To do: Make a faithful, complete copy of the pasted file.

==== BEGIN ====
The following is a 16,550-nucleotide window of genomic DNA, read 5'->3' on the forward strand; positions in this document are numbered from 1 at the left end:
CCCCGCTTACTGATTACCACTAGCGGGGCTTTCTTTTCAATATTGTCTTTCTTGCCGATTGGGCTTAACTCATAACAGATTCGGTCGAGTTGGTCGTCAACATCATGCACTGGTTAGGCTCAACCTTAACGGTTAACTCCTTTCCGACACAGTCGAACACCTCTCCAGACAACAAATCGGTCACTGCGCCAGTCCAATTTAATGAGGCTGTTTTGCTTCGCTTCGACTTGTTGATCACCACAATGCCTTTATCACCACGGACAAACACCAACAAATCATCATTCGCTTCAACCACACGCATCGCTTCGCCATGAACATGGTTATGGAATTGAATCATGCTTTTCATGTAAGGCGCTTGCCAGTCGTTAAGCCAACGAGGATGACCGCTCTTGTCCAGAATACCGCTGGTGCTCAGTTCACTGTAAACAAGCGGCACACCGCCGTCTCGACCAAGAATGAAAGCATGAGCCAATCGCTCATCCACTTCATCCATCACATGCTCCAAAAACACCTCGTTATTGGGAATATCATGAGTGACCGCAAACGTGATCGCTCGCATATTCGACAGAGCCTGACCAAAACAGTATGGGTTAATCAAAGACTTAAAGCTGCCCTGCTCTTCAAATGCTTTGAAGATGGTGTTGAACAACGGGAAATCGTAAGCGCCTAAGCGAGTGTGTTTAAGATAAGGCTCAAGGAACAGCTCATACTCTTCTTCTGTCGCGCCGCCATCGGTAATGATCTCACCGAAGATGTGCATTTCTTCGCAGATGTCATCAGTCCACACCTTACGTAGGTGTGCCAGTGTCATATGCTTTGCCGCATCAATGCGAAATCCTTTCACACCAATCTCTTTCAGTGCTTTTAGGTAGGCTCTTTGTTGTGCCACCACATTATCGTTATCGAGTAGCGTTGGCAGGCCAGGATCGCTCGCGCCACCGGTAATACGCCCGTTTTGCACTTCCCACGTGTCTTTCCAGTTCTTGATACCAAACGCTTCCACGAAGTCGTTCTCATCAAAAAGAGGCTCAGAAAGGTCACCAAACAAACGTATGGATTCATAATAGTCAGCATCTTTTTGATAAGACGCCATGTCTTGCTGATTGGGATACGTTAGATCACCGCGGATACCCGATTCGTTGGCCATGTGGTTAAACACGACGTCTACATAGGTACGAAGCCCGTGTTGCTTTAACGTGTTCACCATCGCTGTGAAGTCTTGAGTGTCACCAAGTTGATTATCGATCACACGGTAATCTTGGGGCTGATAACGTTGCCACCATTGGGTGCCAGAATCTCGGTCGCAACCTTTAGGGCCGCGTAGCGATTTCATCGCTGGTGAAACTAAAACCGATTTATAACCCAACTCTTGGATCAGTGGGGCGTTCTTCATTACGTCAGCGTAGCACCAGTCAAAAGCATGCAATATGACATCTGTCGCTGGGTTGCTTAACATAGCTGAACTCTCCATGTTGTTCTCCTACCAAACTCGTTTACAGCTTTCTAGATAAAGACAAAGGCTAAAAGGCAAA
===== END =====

The following is a 16,550-nucleotide window of genomic DNA, read 5'->3' on the forward strand; positions in this document are numbered from 1 at the left end:
CCCCGCTTACTGATTACCACTAGCGGGGCTTTCTTTTCAATATTGTCTTTCTTGCCGATTGGGCTTAACTCATAACAGATTCGGTCGAGTTGGTCGTCAACATCATGCACTGGTTAGGCTCAACCTTAACGGTTAACTCCTTTCCGACACAGTCGAACACCTCTCCAGACAACAAATCGGTCACTGCGCCAGTCCAATTTAATGAGGCTGTTTTGCTTCGCTTCGACTTGTTGATCACCACAATGCCTTTATCACCACGGACAAACACCAACAAATCATCATTCGCTTCAACCACACGCATCGCTTCGCCATGAACATGGTTATGGAATTGAATCATGCTTTTCATGTAAGGCGCTTGCCAGTCGTTAAGCCAACGAGGATGACCGCTCTTGTCCAGAATACCGCTGGTGCTCAGTTCACTGTAAACAAGCGGCACACCGCCGTCTCGACCAAGAATGAAAGCATGAGCCAATCGCTCATCCACTTCATCCATCACATGCTCCAAAAACACCTCGTTATTGGGAATATCATGAGTGACCGCAAACGTGATCGCTCGCATATTCGACAGAGCCTGACCAAAACAGTATGGGTTAATCAAAGACTTAAAGCTGCCCTGCTCTTCAAATGCTTTGAAGATGGTGTTGAACAACGGGAAATCGTAAGCGCCTAAGCGAGTGTGTTTAAGATAAGGCTCAAGGAACAGCTCATACTCTTCTTCTGTCGCGCCGCCATCGGTAATGATCTCACCGAAGATGTGCATTTCTTCGCAGATGTCATCAGTCCACACCTTACGTAGGTGTGCCAGTGTCATATGCTTTGCCGCATCAATGCGAAATCCTTTCACACCAATCTCTTTCAGTGCTTTTAGGTAGGCTCTTTGTTGTGCCACCACATTATCGTTATCGAGTAGCGTTGGCAGGCCAGGATCGCTCGCGCCACCGGTAATACGCCCGTTTTGCACTTCCCACGTGTCTTTCCAGTTCTTGATACCAAACGCTTCCACGAAGTCGTTCTCATCAAAAAGAGGCTCAGAAAGGTCACCAAACAAACGTATGGATTCATAATAGTCAGCATCTTTTTGATAAGACGCCATGTCTTGCTGATTGGGATACGTTAGATCACCGCGGATACCCGATTCGTTGGCCATGTGGTTAAACACGACGTCTACATAGGTACGAAGCCCGTGTTGCTTTAACGTGTTCACCATCGCTGTGAAGTCTTGAGTGTCACCAAGTTGATTATCGATCACACGGTAATCTTGGGGCTGATAACGTTGCCACCATTGGGTGCCAGAATCTCGGTCGCAACCTTTAGGGCCGCGTAGCGATTTCATCGCTGGTGAAACTAAAACCGATTTATAACCCAACTCTTGGATCAGTGGGGCGTTCTTCATTACGTCAGCGTAGCACCAGTCAAAAGCATGCAATATGACATCTGTCGCTGGGTTGCTTAACATAGCTGAACTCTCCATGTTGTTCTCCTACCAAACTCGTTTACAGCTTTCTAGATAAAGACAAAGGCTAAAAGGCAAA